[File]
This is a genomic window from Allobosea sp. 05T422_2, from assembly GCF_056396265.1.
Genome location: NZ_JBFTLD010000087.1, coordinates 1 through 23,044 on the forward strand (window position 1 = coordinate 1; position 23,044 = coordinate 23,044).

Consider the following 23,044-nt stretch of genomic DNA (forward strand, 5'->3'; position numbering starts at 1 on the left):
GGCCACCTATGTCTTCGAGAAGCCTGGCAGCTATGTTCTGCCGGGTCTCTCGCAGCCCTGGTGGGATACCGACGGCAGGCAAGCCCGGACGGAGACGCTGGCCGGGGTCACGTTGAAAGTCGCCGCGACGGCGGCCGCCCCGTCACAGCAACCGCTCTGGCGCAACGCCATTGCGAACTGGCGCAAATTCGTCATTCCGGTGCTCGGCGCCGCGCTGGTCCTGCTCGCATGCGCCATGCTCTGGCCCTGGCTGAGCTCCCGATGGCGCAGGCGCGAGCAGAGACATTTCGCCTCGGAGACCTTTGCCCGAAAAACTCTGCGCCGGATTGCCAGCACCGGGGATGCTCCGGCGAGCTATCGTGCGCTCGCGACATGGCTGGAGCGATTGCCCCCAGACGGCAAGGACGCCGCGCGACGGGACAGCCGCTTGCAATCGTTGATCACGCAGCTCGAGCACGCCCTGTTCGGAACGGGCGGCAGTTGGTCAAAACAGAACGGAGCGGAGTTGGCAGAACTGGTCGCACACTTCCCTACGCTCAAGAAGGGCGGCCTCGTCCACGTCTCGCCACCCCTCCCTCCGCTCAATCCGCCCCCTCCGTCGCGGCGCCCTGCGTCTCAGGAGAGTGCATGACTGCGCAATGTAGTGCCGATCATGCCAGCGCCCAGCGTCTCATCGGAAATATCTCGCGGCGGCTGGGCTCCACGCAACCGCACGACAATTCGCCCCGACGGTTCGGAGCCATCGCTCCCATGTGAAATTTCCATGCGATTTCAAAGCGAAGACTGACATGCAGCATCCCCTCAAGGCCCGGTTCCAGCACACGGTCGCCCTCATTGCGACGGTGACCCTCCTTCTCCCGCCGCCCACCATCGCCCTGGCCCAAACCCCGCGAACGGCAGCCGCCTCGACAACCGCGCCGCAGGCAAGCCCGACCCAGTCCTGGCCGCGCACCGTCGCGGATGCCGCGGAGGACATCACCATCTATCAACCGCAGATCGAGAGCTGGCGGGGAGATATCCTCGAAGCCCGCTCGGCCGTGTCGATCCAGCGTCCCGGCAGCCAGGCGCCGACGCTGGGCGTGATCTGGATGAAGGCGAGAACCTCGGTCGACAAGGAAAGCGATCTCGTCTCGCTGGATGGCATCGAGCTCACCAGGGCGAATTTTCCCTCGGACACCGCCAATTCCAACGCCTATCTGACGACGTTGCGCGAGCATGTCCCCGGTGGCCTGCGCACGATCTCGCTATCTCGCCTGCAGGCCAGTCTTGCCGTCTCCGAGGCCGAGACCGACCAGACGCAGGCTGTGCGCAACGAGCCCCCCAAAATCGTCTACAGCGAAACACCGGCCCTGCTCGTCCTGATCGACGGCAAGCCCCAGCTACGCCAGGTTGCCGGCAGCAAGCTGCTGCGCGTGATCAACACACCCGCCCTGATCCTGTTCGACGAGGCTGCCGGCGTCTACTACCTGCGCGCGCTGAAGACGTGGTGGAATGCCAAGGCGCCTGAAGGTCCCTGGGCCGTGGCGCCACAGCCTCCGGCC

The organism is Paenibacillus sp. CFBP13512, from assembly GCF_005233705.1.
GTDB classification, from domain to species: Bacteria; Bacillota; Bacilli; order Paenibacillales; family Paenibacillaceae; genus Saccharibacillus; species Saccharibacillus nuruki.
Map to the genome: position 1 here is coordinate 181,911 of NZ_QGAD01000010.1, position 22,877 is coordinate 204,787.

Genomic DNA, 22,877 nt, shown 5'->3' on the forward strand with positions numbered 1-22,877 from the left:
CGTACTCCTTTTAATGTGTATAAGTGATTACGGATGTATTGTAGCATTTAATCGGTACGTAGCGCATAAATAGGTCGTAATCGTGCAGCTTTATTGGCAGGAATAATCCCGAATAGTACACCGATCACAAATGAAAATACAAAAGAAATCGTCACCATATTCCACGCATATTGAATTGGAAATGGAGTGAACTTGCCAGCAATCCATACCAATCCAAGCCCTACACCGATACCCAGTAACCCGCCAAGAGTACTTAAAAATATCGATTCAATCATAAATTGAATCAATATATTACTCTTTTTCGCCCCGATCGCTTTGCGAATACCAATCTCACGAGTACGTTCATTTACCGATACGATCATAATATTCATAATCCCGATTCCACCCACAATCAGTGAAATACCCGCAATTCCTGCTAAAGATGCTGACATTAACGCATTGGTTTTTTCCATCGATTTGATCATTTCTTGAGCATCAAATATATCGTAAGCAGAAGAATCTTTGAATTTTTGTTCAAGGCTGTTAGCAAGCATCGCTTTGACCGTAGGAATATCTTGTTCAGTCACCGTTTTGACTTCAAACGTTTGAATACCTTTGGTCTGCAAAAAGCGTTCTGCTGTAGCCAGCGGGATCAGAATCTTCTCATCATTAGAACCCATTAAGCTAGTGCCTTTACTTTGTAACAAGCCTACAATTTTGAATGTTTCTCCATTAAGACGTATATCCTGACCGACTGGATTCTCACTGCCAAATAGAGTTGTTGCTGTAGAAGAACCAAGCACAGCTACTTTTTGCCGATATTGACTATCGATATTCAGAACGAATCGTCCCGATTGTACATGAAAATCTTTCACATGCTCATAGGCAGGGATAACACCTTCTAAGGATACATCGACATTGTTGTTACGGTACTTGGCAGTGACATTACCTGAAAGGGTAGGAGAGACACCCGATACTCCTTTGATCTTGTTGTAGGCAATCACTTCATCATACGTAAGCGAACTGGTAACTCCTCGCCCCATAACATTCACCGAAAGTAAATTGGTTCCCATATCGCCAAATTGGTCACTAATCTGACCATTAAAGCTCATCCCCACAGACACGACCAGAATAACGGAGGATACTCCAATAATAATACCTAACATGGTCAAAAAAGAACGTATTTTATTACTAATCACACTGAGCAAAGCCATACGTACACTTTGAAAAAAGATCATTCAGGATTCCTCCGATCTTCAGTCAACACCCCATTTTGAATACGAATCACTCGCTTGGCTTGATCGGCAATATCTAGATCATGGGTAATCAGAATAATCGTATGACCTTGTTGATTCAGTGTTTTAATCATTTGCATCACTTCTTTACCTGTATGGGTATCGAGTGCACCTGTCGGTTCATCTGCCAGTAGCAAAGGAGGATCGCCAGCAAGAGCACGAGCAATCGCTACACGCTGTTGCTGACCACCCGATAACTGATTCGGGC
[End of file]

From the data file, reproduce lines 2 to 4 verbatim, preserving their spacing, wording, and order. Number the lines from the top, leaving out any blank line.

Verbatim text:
Genome location: NZ_JBFTLD010000087.1, coordinates 1 through 23,044 on the forward strand (window position 1 = coordinate 1; position 23,044 = coordinate 23,044).

Consider the following 23,044-nt stretch of genomic DNA (forward strand, 5'->3'; position numbering starts at 1 on the left):
GGCCACCTATGTCTTCGAGAAGCCTGGCAGCTATGTTCTGCCGGGTCTCTCGCAGCCCTGGTGGGATACCGACGGCAGGCAAGCCCGGACGGAGACGCTGGCCGGGGTCACGTTGAAAGTCGCCGCGACGGCGGCCGCCCCGTCACAGCAACCGCTCTGGCGCAACGCCATTGCGAACTGGCGCAAATTCGTCATTCCGGTGCTCGGCGCCGCGCTGGTCCTGCTCGCATGCGCCATGCTCTGGCCCTGGCTGAGCTCCCGATGGCGCAGGCGCGAGCAGAGACATTTCGCCTCGGAGACCTTTGCCCGAAAAACTCTGCGCCGGATTGCCAGCACCGGGGATGCTCCGGCGAGCTATCGTGCGCTCGCGACATGGCTGGAGCGATTGCCCCCAGACGGCAAGGACGCCGCGCGACGGGACAGCCGCTTGCAATCGTTGATCACGCAGCTCGAGCACGCCCTGTTCGGAACGGGCGGCAGTTGGTCAAAACAGAACGGAGCGGAGTTGGCAGAACTGGTCGCACACTTCCCTACGCTCAAGAAGGGCGGCCTCGTCCACGTCTCGCCACCCCTCCCTCCGCTCAATCCGCCCCCTCCGTCGCGGCGCCCTGCGTCTCAGGAGAGTGCATGACTGCGCAATGTAGTGCCGATCATGCCAGCGCCCAGCGTCTCATCGGAAATATCTCGCGGCGGCTGGGCTCCACGCAACCGCACGACAATTCGCCCCGACGGTTCGGAGCCATCGCTCCCATGTGAAATTTCCATGCGATTTCAAAGCGAAGACTGACATGCAGCATCCCCTCAAGGCCCGGTTCCAGCACACGGTCGCCCTCATTGCGACGGTGACCCTCCTTCTCCCGCCGCCCACCATCGCCCTGGCCCAAACCCCGCGAACGGCAGCCGCCTCGACAACCGCGCCGCAGGCAAGCCCGACCCAGTCCTGGCCGCGCACCGTCGCGGATGCCGCGGAGGACATCACCATCTATCAACCGCAGATCGAGAGCTGGCGGGGAGATATCCTCGAAGCCCGCTCGGCCGTGTCGATCCAGCGTCCCGGCAGCCAGGCGCCGACGCTGGGCGTGATCTGGATGAAGGCGAGAACCTCGGTCGACAAGGAAAGCGATCTCGTCTCGCTGGATGGCATCGAGCTCACCAGGGCGAATTTTCCCTCGGACACCGCCAATTCCAACGCCTATCTGACGACGTTGCGCGAGCATGTCCCCGGTGGCCTGCGCACGATCTCGCTATCTCGCCTGCAGGCCAGTCTTGCCGTCTCCGAGGCCGAGACCGACCAGACGCAGGCTGTGCGCAACGAGCCCCCCAAAATCGTCTACAGCGAAACACCGGCCCTGCTCGTCCTGATCGACGGCAAGCCCCAGCTACGCCAGGTTGCCGGCAGCAAGCTGCTGCGCGTGATCAACACACCCGCCCTGATCCTGTTCGACGAGGCTGCCGGCGTCTACTACCTGCGCGCGCTGAAGACGTGGTGGAATGCCAAGGCGCCTGAAGGTCCCTGGGCCGTGGCGCCACAGCCTCCGGCC